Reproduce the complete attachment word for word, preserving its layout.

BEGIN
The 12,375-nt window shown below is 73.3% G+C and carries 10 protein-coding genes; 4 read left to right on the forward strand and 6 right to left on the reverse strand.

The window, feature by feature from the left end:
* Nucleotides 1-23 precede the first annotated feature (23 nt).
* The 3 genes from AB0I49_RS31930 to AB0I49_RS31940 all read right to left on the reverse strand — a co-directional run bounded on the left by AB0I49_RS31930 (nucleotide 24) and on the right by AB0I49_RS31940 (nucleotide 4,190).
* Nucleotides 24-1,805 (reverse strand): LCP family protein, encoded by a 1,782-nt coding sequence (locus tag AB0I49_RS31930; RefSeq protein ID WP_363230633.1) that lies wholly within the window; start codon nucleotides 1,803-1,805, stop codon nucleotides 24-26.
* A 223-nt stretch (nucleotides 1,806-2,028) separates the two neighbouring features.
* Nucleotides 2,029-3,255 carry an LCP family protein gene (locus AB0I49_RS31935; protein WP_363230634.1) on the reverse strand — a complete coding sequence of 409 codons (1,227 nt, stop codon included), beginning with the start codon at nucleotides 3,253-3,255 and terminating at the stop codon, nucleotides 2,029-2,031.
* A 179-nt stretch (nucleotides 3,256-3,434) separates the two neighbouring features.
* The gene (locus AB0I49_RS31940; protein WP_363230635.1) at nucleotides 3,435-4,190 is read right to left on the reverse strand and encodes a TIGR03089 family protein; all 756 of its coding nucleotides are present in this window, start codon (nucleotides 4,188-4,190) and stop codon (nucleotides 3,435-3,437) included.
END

The 12,375-nt window shown below is 73.3% G+C and carries 10 protein-coding genes; 4 read left to right on the forward strand and 6 right to left on the reverse strand.

The window, feature by feature from the left end:
* Nucleotides 1-23 precede the first annotated feature (23 nt).
* The 3 genes from AB0I49_RS31930 to AB0I49_RS31940 all read right to left on the reverse strand — a co-directional run bounded on the left by AB0I49_RS31930 (nucleotide 24) and on the right by AB0I49_RS31940 (nucleotide 4,190).
* Nucleotides 24-1,805 (reverse strand): LCP family protein, encoded by a 1,782-nt coding sequence (locus tag AB0I49_RS31930; RefSeq protein ID WP_363230633.1) that lies wholly within the window; start codon nucleotides 1,803-1,805, stop codon nucleotides 24-26.
* A 223-nt stretch (nucleotides 1,806-2,028) separates the two neighbouring features.
* Nucleotides 2,029-3,255 carry an LCP family protein gene (locus AB0I49_RS31935; protein WP_363230634.1) on the reverse strand — a complete coding sequence of 409 codons (1,227 nt, stop codon included), beginning with the start codon at nucleotides 3,253-3,255 and terminating at the stop codon, nucleotides 2,029-2,031.
* A 179-nt stretch (nucleotides 3,256-3,434) separates the two neighbouring features.
* The gene (locus AB0I49_RS31940; protein WP_363230635.1) at nucleotides 3,435-4,190 is read right to left on the reverse strand and encodes a TIGR03089 family protein; all 756 of its coding nucleotides are present in this window, start codon (nucleotides 4,188-4,190) and stop codon (nucleotides 3,435-3,437) included.